Glucose Meters and Diabetic FAQ - VeraMed Health

Diabetes is a chronic condition associated with abnormally high/low levels of glucose (also called sugar) in the body. This sugar is the body’s main source of energy.

When you eat your body turns food into sugars, or glucose. Your pancreas is supposed to release insulin which lowers your glucose. The Insulin’s job is to open your cells so glucose can enter, allowing your body to use the glucose for energy.

Controlling sugar levels is the main goal of treating diabetes. Insulin, exercise, and diet modification are the primary treatment options. Oral medications can also be prescribed, but when these measures fail to control elevated sugars, insulin treatment will be necessary.

Checking your glucose level regularly is essential for managing diabetes. Knowing what dose of insulin to take is complicated. The amount is based on factors that fluctuate every day, depending on food, exercise, stress, emotions, and general health. That is why a glucose meter and glucose test strips are important for frequent, accurate glucose monitoring.

Glucose (sugar) monitoring is the main tool you have to check on your diabetes control. This test tells you your glucose level at any one time. Keeping a log of your results is also vital, because it gives your healthcare provider a good picture of your body’s response to your diabetes care plan.

Continuous Glucose Monitoring (CGM) is a method of tracking glucose levels throughout the day and night.

CGM measures your glucose levels through a tiny sensor inserted under your skin, usually on your belly or arm. The sensor measures your interstitial glucose level, which is the glucose found in the fluid between the cells. The sensor tests glucose every few minutes. A transmitter wirelessly sends the information to a monitor.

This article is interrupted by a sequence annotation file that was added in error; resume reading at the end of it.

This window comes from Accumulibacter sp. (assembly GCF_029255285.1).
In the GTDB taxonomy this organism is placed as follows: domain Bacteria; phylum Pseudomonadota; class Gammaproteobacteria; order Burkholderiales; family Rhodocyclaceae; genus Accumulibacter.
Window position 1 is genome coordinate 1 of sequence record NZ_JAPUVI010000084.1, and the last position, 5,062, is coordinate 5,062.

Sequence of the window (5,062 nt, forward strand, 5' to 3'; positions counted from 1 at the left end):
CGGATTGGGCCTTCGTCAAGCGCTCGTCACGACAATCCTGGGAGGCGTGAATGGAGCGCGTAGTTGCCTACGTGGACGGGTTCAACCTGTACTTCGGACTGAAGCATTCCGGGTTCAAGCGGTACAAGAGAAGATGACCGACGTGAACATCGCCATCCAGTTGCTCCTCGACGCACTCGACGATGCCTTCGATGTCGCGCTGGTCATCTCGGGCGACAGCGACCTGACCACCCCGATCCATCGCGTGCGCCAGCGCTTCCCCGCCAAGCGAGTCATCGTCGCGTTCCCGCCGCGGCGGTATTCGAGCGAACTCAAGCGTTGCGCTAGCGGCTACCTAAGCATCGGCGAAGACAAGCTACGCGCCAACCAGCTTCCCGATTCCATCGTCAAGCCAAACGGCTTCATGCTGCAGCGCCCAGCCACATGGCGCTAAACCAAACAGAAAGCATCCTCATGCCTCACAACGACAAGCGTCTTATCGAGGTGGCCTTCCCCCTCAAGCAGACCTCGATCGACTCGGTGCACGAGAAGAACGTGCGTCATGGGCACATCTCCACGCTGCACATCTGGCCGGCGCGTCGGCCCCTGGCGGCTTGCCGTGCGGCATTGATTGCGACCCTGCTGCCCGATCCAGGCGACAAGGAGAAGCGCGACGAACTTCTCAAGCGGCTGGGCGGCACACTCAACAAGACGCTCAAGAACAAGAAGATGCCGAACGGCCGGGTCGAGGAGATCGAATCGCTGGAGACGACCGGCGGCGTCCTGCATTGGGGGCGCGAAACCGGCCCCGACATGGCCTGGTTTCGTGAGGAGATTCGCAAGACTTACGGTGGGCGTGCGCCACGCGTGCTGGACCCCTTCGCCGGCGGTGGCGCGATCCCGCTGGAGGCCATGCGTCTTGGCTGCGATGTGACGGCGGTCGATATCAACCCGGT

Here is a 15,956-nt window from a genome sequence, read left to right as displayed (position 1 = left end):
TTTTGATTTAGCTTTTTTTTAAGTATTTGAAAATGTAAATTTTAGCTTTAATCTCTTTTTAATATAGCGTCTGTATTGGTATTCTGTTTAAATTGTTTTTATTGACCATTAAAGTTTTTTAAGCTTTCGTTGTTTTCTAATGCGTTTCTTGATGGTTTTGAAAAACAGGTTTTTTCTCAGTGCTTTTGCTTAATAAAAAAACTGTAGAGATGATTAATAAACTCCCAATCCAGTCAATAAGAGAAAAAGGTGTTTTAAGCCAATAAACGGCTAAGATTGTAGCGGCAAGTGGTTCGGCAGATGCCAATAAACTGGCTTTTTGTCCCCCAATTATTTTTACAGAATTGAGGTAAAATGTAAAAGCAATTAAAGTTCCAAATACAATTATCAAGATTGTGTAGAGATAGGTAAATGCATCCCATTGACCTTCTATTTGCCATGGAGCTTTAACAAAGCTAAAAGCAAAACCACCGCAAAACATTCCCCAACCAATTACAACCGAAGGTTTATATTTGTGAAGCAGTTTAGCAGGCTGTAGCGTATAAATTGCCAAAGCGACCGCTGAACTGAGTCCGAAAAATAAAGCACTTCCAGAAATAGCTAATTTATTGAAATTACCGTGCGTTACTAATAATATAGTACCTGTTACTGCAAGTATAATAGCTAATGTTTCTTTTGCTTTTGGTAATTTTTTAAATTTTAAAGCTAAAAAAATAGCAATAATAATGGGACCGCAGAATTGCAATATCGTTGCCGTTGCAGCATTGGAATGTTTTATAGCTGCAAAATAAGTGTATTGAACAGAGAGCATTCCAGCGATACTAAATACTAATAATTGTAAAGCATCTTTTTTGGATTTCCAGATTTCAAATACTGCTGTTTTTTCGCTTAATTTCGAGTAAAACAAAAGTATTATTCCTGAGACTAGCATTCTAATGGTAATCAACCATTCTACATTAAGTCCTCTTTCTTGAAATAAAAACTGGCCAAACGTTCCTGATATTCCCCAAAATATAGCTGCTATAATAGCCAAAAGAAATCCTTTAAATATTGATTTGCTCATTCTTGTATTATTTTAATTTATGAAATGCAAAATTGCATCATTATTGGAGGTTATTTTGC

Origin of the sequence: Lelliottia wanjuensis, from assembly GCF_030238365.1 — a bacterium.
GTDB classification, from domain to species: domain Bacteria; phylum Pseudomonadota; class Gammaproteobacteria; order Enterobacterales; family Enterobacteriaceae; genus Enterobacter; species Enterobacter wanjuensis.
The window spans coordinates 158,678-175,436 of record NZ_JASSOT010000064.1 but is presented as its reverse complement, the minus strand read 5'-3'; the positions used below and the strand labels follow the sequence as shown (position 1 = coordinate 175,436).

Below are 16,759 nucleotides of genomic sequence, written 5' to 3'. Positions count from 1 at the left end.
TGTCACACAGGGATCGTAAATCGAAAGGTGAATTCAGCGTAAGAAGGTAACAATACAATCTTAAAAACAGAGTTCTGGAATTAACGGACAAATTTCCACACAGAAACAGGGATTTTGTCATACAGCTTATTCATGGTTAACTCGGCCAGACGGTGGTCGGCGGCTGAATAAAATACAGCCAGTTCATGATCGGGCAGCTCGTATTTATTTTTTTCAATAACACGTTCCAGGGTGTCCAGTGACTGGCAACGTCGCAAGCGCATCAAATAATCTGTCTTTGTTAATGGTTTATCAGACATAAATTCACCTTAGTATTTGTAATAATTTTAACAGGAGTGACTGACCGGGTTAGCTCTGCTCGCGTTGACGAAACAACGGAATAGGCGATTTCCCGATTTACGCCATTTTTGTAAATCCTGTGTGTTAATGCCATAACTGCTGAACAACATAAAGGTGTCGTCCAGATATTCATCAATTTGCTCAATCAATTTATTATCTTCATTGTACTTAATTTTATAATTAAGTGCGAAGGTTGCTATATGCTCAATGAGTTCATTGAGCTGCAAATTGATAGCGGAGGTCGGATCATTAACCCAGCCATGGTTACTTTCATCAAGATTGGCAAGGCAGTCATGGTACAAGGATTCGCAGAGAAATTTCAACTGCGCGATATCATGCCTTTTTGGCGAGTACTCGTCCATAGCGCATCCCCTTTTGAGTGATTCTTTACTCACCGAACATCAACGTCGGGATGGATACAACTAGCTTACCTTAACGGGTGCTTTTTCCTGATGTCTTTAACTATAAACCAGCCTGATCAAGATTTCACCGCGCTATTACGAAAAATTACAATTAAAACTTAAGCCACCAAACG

A therapeutic CGM is one that meets the definition of durable medical equipment (DME) and is labeled by the Food & Drug Administration (FDA) for non-adjunctive use (i.e., it can be used to make treatment decisions without the need for a stand-alone home blood glucose monitor to confirm testing results). Note that not all products marketed as CGM devices are considered therapeutic CGMs by Medicare.

Medicare covers specific continuous glucose monitors (CGMs) referred to as “therapeutic CGMs”. Therapeutic CGMs are covered by Medicare if you meet the Medicare Coverage Criteria.

Medicare Coverage Criteria:

Therapeutic Continuous Glucose Monitoring (CGM) and related supplies are covered by Medicare when all of the following coverage criteria (1 – 5) are met:

  1. The beneficiary has diabetes mellitus; and,
  2. The beneficiary is insulin-treated with multiple (three or more) daily administrations of insulin or a continuous subcutaneous insulin infusion (CSII) pump; and,
  3. The beneficiary’s insulin treatment regimen requires frequent adjustment by the beneficiary on the basis of BGM or CGM testing results; and,
  4. Within six (6) months prior to ordering the CGM the treating practioner has an in-person visit with the beneficiary to evaluate their diabetes control and determined that criteria (1-3) above are met; and,
  5. Every six (6) months following the initial prescription of the CGM the treating practioner has an in-person visit with the beneficiary to assess adherence to their CGM regimen and diabetes treatment plan.

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